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The March to Dandi

The Dandi March

  • The British introduced a law stating that the Government had control over the manufacture and sale of salt. It also imposed a tax on the sale of salt.

  • Mahatma Gandhi and other national leaders felt that it was wrong to impose tax on salt which was an essential commodity for food.

  • The leaders decided to oppose this tax.

  • In 1930, Gandhiji declared that he would lead a march to break the salt law.

  • The Salt March was related to the desire for freedom felt by everyone, the rich and the poor alike.

  • Gandhiji and his followers marched for over 240 miles from Sabarmati to the coastal town of Dandi where they broke the government law by gathering natural salt found on the seashore, and boiled sea water to produce salt.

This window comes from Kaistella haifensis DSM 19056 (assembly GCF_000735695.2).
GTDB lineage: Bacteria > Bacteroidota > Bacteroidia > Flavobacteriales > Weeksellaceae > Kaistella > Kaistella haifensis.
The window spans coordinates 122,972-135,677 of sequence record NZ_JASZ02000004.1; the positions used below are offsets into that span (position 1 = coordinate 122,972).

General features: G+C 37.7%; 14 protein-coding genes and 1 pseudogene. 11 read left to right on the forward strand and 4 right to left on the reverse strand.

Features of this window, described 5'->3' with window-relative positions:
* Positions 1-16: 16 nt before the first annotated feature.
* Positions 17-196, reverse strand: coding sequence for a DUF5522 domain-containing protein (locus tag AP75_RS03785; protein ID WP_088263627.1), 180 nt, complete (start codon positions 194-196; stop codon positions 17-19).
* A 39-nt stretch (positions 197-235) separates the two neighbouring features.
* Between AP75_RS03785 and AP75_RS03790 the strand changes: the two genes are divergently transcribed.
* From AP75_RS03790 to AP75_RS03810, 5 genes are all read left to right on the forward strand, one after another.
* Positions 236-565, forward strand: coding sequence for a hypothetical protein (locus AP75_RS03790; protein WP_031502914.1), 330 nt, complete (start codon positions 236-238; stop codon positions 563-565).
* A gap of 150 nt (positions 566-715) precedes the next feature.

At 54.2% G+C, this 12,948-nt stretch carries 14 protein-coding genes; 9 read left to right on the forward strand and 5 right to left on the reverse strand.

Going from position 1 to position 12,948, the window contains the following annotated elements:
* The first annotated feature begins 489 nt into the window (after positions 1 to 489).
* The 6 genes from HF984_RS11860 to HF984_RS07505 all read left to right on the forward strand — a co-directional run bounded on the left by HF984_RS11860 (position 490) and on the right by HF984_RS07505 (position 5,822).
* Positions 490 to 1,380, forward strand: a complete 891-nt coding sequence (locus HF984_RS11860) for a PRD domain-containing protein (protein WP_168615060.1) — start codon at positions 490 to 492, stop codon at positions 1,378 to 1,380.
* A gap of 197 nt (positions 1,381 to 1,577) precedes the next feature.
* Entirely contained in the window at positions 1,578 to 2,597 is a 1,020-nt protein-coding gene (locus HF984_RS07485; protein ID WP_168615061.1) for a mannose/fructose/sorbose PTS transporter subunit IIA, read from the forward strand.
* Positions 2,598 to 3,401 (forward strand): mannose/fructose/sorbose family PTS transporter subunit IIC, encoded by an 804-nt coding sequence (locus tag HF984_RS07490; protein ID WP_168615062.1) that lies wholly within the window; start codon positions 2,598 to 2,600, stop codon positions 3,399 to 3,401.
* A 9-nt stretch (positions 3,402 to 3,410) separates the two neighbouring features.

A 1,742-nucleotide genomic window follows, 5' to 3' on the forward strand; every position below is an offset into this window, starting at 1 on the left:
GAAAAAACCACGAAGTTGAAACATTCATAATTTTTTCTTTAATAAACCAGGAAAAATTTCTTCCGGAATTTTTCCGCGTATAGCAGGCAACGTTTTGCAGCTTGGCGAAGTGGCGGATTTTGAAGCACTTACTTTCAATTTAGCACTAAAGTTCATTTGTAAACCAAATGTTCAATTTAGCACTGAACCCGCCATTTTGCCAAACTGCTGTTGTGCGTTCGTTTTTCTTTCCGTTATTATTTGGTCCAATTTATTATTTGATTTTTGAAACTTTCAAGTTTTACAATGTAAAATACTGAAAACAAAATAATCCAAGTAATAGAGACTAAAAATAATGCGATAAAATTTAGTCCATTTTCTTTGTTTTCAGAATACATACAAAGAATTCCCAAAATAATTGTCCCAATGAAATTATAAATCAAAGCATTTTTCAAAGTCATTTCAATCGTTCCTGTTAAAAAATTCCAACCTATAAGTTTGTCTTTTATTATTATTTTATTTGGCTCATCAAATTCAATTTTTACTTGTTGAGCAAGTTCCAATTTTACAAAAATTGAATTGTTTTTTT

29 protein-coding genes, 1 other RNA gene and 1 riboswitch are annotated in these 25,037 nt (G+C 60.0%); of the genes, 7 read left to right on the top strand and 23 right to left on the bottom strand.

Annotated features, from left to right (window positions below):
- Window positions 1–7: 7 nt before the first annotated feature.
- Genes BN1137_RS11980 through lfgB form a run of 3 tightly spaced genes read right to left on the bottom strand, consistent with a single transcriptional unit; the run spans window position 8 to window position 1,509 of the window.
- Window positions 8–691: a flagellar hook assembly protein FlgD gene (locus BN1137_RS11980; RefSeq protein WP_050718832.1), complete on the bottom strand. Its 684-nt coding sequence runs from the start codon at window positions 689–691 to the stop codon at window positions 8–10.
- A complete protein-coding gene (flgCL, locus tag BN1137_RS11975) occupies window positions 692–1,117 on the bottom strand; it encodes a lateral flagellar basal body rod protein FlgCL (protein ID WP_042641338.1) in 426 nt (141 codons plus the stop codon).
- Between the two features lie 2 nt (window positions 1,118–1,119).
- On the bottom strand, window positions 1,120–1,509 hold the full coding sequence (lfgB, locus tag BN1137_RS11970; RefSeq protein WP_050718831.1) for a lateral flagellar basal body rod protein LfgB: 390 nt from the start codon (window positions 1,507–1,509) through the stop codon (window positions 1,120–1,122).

Gandhiji gathering Natural Salt

  • Peasants, tribals and women participated in large numbers.

  • Pamphlets were published on the Salt Satyagraha.

  • The British government tried to crush the movement through fierce action against peaceful satyagrahis.

  • Thousands were sent to jail.

  • The Movement proved fruitful and the Government of India act was passed in 1935.

  • In 1937 the government announced elections to the provincial legislatures.

  • The Congress was victorious in 7 out of 11 provinces and formed governments in the 7 provinces.

In September 1939, after two years of Congress rule in the provinces, the Second World War broke out. Congress leader who did not like the ideology of Hitler supported the British in the Second World War In return for their support the Indians demanded greater freedom in their own country. The British were not willing to give India total freedom. Congress leaders protested against this and the non-violent civil disobedience movement continued with renewed strength under the leadership of Gandhiji.

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